Q: Sounds very similar to what you see in Latin America.
What about compensation in Hong Kong?
A: Well, you already know that the tax rates are much lower than in Western countries, though you don’t save quite as much as a US citizen since you’re still taxed on worldwide income.
Other than that, salaries and bonuses are relatively standardized at the junior levels so those aren’t much different from other regions.
I did not receive a housing stipend and didn’t get free round trips back home or anything – I’ve seen some people mention that, but in my experience they didn’t give any of that to junior bankers.
Senior bankers might get some of that, especially if they’re not from Hong Kong originally and are being asked to move there to start a new office or a new group for the firm.
Q: Ok, thanks for clearing that one up. What about exit opportunities? It seems like people work in Hong Kong and then move on or move out of the region very quickly.
A: Yeah, it is a more transient community here because people do leave and a lot of the people working here aren’t from the region originally.
The 2 most common paths to moving elsewhere:
- Do an internal transfer back home or to another region but stay at the same bank.
- Keep in touch and network when you’re back home or in other places and meet your counterparts in other regions and transfer like that.
Some people do move to the buy-side at firms here so that’s definitely possible, but I think more people actually transfer to other regions, with NYC and London at the top of the list.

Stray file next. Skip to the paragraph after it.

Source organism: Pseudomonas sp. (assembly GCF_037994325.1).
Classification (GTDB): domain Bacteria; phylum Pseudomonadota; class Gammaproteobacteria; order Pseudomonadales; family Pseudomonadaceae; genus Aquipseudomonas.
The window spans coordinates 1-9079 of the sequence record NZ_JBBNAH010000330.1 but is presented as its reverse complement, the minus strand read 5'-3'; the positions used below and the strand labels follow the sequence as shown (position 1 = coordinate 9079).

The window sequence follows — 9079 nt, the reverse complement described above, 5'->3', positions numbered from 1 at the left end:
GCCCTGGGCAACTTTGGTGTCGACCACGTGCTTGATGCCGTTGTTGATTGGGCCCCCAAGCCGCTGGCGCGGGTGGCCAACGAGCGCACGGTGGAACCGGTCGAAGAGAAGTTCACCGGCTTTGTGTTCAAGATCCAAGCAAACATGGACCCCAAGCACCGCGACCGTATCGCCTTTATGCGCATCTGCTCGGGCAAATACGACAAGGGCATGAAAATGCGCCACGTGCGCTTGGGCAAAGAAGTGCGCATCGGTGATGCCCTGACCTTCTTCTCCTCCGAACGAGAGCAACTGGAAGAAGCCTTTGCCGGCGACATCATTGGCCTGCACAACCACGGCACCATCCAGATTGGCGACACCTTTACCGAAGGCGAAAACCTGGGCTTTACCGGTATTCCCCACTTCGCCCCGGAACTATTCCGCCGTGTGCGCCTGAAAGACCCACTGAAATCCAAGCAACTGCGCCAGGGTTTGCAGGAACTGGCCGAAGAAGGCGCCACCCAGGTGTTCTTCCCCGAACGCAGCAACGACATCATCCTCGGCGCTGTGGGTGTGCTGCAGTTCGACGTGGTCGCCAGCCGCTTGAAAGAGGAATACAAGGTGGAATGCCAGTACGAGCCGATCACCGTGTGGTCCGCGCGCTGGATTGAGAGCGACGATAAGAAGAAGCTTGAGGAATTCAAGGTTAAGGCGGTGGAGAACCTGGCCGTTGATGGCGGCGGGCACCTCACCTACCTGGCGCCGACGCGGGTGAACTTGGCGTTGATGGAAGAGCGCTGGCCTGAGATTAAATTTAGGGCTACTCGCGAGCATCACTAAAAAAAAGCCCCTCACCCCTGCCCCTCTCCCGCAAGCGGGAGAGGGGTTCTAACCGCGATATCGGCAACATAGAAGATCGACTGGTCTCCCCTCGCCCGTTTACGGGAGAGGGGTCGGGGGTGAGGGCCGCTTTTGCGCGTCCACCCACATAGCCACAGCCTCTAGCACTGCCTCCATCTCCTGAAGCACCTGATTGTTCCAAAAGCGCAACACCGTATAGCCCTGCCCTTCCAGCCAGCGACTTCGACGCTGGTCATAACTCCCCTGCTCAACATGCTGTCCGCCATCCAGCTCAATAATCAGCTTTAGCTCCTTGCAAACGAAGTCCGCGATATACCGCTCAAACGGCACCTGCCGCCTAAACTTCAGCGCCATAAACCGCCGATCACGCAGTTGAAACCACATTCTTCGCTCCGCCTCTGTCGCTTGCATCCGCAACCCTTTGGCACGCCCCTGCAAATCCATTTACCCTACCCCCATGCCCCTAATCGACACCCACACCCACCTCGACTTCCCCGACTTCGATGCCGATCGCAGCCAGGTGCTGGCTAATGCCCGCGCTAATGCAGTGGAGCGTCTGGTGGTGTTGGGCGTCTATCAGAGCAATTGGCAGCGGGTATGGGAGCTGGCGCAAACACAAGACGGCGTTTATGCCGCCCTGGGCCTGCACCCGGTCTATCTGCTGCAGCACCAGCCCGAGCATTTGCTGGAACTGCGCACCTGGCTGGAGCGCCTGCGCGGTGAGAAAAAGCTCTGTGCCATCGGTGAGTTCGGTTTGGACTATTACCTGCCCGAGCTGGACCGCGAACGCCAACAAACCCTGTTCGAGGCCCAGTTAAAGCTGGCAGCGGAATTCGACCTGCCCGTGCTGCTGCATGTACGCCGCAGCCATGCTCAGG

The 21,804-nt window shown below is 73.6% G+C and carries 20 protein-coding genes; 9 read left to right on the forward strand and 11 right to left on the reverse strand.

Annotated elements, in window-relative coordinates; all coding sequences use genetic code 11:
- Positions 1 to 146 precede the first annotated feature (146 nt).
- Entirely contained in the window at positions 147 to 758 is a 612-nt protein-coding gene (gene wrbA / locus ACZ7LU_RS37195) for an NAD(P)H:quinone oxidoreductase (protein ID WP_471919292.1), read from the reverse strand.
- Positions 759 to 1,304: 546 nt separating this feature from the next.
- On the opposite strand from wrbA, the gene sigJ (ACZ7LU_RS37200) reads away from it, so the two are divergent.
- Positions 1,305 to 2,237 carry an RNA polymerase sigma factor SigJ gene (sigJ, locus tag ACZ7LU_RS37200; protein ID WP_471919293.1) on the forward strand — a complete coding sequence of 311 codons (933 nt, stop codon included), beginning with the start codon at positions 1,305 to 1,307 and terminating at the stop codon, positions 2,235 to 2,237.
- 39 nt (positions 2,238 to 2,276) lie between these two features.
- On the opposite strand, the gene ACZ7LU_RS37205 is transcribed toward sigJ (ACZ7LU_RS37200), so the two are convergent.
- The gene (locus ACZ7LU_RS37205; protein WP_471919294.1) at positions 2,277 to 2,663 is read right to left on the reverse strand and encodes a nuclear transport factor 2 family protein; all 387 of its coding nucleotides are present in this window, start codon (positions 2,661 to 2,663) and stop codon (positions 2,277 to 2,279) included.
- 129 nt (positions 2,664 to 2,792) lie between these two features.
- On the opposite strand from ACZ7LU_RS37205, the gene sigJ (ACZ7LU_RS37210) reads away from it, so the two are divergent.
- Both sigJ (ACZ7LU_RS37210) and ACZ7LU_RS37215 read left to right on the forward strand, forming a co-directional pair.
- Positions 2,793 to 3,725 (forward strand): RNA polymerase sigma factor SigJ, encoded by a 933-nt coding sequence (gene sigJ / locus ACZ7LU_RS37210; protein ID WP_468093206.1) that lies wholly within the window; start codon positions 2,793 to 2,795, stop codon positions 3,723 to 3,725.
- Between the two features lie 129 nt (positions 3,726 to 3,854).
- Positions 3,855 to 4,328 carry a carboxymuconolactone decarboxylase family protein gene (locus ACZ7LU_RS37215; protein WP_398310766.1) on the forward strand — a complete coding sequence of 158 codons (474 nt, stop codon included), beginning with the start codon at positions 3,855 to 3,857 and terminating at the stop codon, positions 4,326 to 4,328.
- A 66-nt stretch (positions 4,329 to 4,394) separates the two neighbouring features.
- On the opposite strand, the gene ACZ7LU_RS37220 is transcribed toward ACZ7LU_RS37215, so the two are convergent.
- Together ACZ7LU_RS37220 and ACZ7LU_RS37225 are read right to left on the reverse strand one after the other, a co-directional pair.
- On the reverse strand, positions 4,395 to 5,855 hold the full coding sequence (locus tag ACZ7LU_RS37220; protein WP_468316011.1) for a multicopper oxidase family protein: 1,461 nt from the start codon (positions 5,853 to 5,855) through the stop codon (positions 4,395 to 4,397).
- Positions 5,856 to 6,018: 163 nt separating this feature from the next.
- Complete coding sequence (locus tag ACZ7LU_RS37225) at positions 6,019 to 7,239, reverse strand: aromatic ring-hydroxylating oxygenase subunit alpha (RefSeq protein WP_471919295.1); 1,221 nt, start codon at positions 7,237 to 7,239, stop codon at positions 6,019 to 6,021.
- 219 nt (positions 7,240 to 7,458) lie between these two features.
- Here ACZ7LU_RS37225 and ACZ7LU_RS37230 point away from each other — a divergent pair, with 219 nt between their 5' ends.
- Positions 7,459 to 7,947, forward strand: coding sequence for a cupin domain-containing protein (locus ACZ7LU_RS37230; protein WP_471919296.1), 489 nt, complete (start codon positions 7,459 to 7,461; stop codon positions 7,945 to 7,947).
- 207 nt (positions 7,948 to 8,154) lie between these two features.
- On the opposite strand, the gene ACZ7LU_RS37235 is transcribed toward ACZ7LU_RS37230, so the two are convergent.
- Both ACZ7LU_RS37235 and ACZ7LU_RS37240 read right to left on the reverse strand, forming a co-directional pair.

One difference in Asia is that the opportunities can be greater for expats here – you stand out more if you’re not from the region, so sometimes firms are more willing to meet with you and hear you out than they would be in the US.
But it depends on the market and the country you’re in, and in some places the opposite is actually true.
Q: After leaving JPM you took a bit of a different path than most people – can you tell us about that?
A: Sure. I decided to leave and start ConnectCubed.
The idea is simple: finance firms are always looking to hire people, and we want to make the recruiting process more transparent and accessible.
While huge banks always use on-campus recruiting out of necessity, it costs a lot of money and time to sift through applicants and it also prevents smaller places from taking advantage of it.
At the same time, students from non-target schools have almost no access to these recruiting channels.
So we want to provide a filtering mechanism where the best students from anywhere can apply directly to firms – it removes a lot of the hassle of cold-calling and makes it easier for firms themselves to find the best people, even if they don’t look as good on paper.
Q: The benefit to applicants is obvious, but what do finance firms really get out of it? Don’t they already have too many people applying to them?
A: Global banks have a flood of applicants, which is why they need a better way to sort for the best and brightest.
And then smaller firms have serious trouble finding the right people because headhunters are expensive and it’s difficult to sort through applications and qualify people.
So it lets them find new employees with low costs and with the exact skills they need.
These firms tend to have very short hiring cycles and needed people yesterday – so using our service, they can find candidates with the exact characteristics they need.
Q: Awesome! Sounds like a great idea. Good luck, and I’m sure many readers will find this interesting.
A: Yeah, thanks again and I enjoyed the chat.